Inactivity Warnings

Before a credit card issuer closes your account for inactivity, they may send you several warning letters asking you to begin using it. However, this doesn’t apply to all credit card providers. As The Balance warns, some credit card issuers will only send you a notice after your account has been closed, rather than in advance. Similarly, they may not let you know that an inactive credit card is no longer being reported to the credit bureaus. If you’re not sure if your credit card is still active, you can either try making a purchase against it or contact your credit card issuer directly.

Charges For Inactivity

Whether or not you’ll be charged for inactivity will depend on your issuer and the steps they take in response to the inactivity. Some will apply charges or reduce your credit card limit to protect their interests. Others will simply close your account so they can extend the credit line elsewhere. Some issuers, on the other hand, may encourage you to use the card via limited time offers such as 0 APR periods.

Considerations Before Closing an Account

If you have multiple credit cards that you don’t use and are struggling to keep them in rotation, it may be wise to simply close some off, especially if you’re paying high annual fees. However, it’s important to bear in mind that in the short term, this can have a negative impact on your credit score. As mentioned previously, credit utilization accounts for the second biggest factor in determining your overall credit score. By closing accounts, you’ll reduce your available credit and negatively impact your credit utilization score. If you do choose to close any accounts, it’s better to cancel newer cards with lower credit limits while maintaining any older accounts with greater lines of credit. Also, remember to consider the kind of rewards you get with each card – if you have two accounts will similar histories and credit limits, maintain the one that offers the most beneficial rewards and charges the lowest annual fee. To minimize damage to your credit score, avoid closing cards with balances. In the long term, it will be more beneficial to transfer the balance onto a card with better terms before then closing it.


Add Comment

This site uses Akismet to reduce spam. Learn how your comment data is processed.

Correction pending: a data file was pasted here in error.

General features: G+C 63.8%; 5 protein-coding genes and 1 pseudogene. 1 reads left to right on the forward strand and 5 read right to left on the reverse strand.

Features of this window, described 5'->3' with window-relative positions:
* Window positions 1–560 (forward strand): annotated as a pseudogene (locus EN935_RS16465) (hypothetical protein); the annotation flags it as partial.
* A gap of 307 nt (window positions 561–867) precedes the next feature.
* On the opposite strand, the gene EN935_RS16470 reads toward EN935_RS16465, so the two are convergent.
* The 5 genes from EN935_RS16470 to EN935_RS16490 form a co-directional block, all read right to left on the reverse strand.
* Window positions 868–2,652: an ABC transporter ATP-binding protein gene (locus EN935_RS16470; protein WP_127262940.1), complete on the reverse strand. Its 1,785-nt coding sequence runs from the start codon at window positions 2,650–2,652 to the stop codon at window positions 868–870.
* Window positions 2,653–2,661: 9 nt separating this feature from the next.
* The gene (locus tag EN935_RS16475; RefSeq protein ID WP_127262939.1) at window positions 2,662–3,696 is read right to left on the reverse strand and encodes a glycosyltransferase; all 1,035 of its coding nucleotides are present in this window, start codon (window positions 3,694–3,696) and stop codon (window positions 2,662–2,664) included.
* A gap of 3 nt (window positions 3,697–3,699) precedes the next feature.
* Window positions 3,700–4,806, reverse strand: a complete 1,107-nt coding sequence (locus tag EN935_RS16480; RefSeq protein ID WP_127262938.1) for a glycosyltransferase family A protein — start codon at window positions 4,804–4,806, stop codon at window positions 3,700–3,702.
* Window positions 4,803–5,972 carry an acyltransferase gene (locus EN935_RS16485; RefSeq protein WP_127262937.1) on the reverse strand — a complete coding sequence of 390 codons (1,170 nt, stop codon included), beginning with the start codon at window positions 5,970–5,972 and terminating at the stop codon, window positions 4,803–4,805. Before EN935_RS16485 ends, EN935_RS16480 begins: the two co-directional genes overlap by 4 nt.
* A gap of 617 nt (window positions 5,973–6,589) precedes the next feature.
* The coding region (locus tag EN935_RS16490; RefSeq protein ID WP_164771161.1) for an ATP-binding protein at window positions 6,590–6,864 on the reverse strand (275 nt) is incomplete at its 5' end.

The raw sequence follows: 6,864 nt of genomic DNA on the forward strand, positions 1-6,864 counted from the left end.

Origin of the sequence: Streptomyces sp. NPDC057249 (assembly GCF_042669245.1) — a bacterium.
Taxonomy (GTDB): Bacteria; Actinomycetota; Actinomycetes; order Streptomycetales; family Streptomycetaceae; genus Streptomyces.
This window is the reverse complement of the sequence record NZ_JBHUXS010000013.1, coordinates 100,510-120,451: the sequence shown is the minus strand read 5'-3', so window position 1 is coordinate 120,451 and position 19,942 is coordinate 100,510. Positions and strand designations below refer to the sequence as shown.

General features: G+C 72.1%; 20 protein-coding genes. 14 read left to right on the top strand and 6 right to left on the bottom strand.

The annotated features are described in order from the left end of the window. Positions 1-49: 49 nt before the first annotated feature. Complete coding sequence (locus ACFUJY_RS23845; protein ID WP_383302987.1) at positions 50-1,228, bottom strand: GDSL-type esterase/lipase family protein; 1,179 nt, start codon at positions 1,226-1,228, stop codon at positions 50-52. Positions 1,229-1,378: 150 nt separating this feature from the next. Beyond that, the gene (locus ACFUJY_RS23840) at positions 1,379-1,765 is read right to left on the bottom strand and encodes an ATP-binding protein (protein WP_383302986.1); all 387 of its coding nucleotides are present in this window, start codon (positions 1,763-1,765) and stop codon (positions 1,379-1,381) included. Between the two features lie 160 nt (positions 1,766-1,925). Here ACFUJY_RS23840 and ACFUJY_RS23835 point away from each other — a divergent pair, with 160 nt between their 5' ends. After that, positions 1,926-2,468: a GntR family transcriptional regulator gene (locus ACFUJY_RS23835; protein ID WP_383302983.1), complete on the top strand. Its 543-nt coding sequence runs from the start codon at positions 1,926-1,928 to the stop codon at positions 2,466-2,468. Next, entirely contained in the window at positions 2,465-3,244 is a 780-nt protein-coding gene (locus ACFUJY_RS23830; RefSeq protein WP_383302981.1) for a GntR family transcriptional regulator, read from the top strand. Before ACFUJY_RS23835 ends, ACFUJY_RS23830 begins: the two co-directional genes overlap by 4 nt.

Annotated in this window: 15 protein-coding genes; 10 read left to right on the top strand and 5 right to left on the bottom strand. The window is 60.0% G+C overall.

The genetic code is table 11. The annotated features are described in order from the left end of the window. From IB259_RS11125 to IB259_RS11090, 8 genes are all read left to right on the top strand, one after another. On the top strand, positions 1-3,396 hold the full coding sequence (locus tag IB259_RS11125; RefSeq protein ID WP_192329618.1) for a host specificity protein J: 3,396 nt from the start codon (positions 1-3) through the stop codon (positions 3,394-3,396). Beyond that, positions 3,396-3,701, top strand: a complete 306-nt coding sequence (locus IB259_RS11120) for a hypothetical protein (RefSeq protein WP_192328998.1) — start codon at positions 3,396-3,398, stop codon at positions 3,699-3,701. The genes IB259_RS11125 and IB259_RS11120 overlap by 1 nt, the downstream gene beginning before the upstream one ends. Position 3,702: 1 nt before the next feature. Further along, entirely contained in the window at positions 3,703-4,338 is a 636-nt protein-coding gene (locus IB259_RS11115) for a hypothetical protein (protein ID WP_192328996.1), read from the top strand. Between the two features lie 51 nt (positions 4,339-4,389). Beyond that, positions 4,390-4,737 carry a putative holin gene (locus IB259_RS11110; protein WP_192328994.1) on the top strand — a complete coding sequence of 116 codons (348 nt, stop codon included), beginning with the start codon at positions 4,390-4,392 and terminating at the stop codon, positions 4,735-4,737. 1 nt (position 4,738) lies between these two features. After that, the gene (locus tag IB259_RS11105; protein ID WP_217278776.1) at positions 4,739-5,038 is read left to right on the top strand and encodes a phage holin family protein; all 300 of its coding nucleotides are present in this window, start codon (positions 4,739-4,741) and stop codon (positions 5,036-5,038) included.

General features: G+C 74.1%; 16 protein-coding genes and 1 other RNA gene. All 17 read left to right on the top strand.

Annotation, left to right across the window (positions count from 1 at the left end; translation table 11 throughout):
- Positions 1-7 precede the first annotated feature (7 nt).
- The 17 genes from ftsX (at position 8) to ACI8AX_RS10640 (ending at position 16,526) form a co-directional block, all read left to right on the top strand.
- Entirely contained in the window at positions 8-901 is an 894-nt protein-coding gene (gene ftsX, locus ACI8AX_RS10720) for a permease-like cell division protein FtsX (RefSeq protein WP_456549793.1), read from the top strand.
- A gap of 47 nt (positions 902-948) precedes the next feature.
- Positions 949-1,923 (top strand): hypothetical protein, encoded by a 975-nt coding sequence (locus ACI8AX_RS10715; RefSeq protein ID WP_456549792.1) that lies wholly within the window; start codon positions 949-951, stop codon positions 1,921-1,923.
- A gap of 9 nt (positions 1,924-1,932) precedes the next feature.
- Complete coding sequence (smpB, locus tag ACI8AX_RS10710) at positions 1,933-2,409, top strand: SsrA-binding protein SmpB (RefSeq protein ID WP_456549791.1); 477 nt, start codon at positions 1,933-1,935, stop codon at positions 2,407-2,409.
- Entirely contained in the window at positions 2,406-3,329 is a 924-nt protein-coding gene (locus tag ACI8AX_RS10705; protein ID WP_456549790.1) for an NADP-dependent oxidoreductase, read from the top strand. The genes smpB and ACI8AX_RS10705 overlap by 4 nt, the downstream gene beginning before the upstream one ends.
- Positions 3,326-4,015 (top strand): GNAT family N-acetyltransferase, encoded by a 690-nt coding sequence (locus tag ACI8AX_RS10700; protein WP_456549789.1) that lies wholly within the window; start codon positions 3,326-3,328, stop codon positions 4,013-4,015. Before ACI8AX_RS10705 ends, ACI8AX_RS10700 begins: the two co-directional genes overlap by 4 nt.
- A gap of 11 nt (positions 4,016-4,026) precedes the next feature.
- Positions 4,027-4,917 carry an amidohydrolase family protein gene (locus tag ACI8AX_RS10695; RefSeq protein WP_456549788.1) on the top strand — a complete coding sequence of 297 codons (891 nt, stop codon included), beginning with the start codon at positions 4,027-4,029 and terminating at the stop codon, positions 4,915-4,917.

Spain
Spain has a Ten-Year Plan to Boost the Startup Space
10 Things You Didn’t Know about Jack Abraham
Furniture
How Furniture Startup Burrow Plans to Change the Industry
Joeben Bevirt
10 Things You Didn’t Know About JoeBen Bivert
Apple Products
Five Stocks That Most Billionaire Investors Own
Venture Capital
The Rise of the Venture Capital Scene in Africa
stock market
Five Stocks to Buy for a Potential Biden Bull Market
Investing
Five Things WallStreetBets Teaches Us About Investing
Hilton Lima
The 10 Best Hotels in Lima, Peru
Tras Horizante
The 10 Best Restaurants in Tijuana, Mexico
Travel
How GetYourGuide Plans to Upend the Travel Industry
Tijuana Beaches
A Traveler’s Guide to the Best Beaches in Tijuana
2019 Infiniti QX60 Limited Edition
The Five Best Limited Edition Infiniti Models of All-Time
Infiniti
The Benefits of Having an Infiniti Extended Warranty
Infiniti
How To Get the Best Deal on an Infiniti Lease
Infiniti Cars
Who Makes Infiniti Cars?
Louis Vuitton Tambour Daimer Cobalt Blue And Gold Chronograph 46
The Five Best Louis Vuitton Watches Money Can Buy
Chopard Alpine Eagle Ladies' Small
The Five Finest Gold Chopard Watches
Chopard
The Used Chopard Watch: A Buyer’s Guide
Chopard Happy Fish
The History of the Chopard Happy Fish Watch
Matthew Gray Gubler
How Matthew Gray Gubler Achieved a Net Worth of $10 Million
Charles Payne
How Charles Payne Achieved A Net Worth of $10 Million
Alan Dershowitz
How Alan Dershowitz Achieved a Net Worth of $25 Million
Josh Brolin
How Josh Brolin Achieved a Net Worth of $45 Million